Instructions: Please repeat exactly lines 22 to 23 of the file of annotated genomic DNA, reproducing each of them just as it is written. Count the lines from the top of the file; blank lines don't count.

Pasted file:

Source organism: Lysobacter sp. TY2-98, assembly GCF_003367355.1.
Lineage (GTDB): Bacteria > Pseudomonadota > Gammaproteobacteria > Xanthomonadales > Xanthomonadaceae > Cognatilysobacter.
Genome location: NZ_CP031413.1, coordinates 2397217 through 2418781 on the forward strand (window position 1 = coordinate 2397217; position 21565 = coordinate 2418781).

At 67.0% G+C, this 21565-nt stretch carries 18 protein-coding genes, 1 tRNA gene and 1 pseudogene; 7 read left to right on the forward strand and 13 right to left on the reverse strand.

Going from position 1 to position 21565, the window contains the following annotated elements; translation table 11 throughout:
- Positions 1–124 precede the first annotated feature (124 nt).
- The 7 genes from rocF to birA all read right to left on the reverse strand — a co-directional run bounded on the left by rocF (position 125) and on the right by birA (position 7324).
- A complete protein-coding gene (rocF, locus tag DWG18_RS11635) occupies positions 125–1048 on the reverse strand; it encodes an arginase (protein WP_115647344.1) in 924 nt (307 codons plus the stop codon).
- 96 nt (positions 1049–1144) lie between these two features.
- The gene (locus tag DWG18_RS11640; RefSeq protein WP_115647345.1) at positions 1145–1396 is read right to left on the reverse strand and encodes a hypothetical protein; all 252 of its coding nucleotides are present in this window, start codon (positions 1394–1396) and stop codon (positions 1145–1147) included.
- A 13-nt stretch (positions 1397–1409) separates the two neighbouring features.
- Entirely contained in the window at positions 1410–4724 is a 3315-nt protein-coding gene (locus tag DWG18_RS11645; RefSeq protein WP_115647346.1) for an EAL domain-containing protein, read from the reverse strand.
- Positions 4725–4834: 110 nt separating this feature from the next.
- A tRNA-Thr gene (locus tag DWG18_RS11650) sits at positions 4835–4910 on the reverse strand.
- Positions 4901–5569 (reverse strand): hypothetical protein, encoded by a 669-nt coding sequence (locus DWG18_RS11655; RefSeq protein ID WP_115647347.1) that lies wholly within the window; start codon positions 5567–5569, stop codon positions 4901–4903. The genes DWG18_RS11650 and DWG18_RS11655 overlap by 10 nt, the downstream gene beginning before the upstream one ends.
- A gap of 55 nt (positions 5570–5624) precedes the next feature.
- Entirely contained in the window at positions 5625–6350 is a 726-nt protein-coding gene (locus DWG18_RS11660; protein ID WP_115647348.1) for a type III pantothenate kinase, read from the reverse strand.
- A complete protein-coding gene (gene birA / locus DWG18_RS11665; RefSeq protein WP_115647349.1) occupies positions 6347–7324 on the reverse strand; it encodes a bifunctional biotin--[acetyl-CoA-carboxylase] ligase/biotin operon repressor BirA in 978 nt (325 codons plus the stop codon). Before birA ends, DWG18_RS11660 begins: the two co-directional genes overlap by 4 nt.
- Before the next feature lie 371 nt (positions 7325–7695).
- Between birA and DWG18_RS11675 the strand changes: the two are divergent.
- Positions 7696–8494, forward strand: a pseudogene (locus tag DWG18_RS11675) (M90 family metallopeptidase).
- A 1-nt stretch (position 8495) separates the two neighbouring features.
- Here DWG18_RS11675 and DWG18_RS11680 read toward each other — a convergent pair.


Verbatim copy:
- A 1-nt stretch (position 8495) separates the two neighbouring features.
- Here DWG18_RS11675 and DWG18_RS11680 read toward each other — a convergent pair.